Abstract

Evidence exists that the first historically verifiable use of the term “West” as a self-ascriptive political construct occurred in the medieval Almohad Muslim empire that united al-Andalus (Iberia) and North Africa in the eleventh and twelfth centuries. Known as the Maghrib in Arabic, this hegemonic label served successfully as a strategic synecdoche for the Almohads’ ideological reformulation of their African-European society. While surrounding polities admired and imitated the Almohad West, its philosophical underpinnings created an intellectual revolution that threatened both Islamic and Christian elites and ultimately undermined Islamic toleration of Christian and Jewish subjects. Comprehending the Maghrib’s complex role in the creation of Western civilization clarifies the dialectical relationship of its two political heirs, modern Islamic North Africa and Christian Europe.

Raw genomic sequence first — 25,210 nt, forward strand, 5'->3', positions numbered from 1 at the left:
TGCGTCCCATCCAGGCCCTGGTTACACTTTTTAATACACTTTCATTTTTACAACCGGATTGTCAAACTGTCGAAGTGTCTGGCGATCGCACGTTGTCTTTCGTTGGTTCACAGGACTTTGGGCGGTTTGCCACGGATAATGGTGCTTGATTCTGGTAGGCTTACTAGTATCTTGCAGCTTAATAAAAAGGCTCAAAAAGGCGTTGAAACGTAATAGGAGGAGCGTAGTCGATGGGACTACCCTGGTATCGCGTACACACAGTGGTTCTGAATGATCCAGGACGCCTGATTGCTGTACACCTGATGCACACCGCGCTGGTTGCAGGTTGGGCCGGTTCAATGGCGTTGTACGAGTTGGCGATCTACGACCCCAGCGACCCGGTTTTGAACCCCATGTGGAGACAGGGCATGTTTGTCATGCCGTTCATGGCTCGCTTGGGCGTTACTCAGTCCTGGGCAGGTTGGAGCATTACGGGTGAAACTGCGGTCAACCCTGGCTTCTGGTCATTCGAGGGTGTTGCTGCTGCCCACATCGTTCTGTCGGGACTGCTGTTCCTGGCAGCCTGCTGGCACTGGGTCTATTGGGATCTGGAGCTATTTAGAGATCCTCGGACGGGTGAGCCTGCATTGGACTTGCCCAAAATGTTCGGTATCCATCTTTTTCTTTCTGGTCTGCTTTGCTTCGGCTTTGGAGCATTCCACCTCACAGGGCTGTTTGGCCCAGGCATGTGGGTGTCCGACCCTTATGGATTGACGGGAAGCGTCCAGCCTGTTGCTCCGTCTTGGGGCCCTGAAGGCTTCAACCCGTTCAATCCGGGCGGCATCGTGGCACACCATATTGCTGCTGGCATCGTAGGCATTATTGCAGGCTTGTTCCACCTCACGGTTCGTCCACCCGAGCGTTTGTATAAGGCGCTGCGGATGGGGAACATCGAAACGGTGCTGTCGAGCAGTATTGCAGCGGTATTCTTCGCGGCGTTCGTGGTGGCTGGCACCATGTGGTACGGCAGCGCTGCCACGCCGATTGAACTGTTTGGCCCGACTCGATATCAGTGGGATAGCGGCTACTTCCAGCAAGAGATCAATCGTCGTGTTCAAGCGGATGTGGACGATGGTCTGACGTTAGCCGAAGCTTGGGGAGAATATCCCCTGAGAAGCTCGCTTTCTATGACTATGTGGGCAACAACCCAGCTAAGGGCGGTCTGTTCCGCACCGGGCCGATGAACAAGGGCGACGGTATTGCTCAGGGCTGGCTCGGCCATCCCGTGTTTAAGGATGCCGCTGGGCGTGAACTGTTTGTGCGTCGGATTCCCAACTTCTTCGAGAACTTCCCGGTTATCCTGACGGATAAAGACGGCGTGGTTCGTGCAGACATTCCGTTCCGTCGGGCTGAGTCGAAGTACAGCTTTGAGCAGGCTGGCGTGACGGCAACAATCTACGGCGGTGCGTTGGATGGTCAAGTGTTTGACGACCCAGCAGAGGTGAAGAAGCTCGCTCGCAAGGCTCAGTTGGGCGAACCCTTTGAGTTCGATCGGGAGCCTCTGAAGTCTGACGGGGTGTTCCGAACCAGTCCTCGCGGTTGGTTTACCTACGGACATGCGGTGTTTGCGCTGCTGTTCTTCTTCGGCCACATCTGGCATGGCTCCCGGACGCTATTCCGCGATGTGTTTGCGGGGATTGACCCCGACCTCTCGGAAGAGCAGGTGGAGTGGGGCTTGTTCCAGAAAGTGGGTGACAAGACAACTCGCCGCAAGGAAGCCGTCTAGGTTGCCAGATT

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Additional Information

ISSN
1527-8050
Print ISSN
1045-6007
Pages
pp. 259-307
Launched on MUSE
2013-08-12
Open Access
No
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